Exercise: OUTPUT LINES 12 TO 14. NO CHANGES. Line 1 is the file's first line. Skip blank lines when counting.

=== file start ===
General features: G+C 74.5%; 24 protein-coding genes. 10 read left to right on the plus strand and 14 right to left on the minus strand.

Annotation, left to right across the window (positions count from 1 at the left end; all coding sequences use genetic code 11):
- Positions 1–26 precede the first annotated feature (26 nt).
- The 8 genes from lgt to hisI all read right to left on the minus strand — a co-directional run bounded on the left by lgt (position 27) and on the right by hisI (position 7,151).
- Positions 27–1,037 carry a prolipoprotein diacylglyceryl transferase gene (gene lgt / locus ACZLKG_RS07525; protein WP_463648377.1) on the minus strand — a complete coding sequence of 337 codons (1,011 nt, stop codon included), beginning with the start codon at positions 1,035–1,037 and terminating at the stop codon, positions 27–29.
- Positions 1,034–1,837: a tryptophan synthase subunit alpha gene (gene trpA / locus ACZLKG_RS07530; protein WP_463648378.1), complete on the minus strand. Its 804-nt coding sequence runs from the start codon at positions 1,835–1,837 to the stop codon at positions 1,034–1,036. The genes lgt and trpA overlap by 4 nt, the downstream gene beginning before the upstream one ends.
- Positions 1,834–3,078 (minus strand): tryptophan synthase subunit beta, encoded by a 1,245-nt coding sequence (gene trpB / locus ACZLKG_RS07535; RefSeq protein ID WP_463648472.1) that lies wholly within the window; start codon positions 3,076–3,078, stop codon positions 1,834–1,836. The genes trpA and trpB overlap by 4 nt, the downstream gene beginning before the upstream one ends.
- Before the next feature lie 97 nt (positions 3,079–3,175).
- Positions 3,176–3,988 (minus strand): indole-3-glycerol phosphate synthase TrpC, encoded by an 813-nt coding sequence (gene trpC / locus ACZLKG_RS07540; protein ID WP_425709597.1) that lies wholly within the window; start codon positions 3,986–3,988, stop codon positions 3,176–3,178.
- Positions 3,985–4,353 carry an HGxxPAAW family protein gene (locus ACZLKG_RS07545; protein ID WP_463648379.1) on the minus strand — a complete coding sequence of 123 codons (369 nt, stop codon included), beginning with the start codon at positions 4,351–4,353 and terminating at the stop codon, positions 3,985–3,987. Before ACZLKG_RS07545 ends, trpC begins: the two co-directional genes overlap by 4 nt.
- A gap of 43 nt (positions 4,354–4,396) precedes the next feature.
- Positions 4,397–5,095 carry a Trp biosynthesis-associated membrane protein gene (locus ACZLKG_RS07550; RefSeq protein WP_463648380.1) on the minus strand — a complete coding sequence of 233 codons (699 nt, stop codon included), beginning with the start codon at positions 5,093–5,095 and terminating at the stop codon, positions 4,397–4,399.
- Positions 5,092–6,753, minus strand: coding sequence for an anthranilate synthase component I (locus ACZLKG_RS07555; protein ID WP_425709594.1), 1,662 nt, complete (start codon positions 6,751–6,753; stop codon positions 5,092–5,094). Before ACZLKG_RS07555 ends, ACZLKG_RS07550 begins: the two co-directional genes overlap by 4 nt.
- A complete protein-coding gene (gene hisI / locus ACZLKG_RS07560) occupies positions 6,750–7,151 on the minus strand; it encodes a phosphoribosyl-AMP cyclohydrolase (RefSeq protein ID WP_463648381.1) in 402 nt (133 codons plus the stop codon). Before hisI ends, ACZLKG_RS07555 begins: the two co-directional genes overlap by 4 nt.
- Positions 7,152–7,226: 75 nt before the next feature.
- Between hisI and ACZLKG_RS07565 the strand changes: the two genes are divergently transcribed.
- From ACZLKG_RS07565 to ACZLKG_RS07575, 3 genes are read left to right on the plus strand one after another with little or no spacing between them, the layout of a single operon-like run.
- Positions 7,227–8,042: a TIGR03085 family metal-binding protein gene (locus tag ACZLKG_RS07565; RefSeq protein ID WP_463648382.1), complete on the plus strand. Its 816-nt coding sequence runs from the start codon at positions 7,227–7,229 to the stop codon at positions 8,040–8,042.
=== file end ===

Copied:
- Positions 4,397–5,095 carry a Trp biosynthesis-associated membrane protein gene (locus ACZLKG_RS07550; RefSeq protein WP_463648380.1) on the minus strand — a complete coding sequence of 233 codons (699 nt, stop codon included), beginning with the start codon at positions 5,093–5,095 and terminating at the stop codon, positions 4,397–4,399.
- Positions 5,092–6,753, minus strand: coding sequence for an anthranilate synthase component I (locus ACZLKG_RS07555; protein ID WP_425709594.1), 1,662 nt, complete (start codon positions 6,751–6,753; stop codon positions 5,092–5,094). Before ACZLKG_RS07555 ends, ACZLKG_RS07550 begins: the two co-directional genes overlap by 4 nt.
- A complete protein-coding gene (gene hisI / locus ACZLKG_RS07560) occupies positions 6,750–7,151 on the minus strand; it encodes a phosphoribosyl-AMP cyclohydrolase (RefSeq protein ID WP_463648381.1) in 402 nt (133 codons plus the stop codon). Before hisI ends, ACZLKG_RS07555 begins: the two co-directional genes overlap by 4 nt.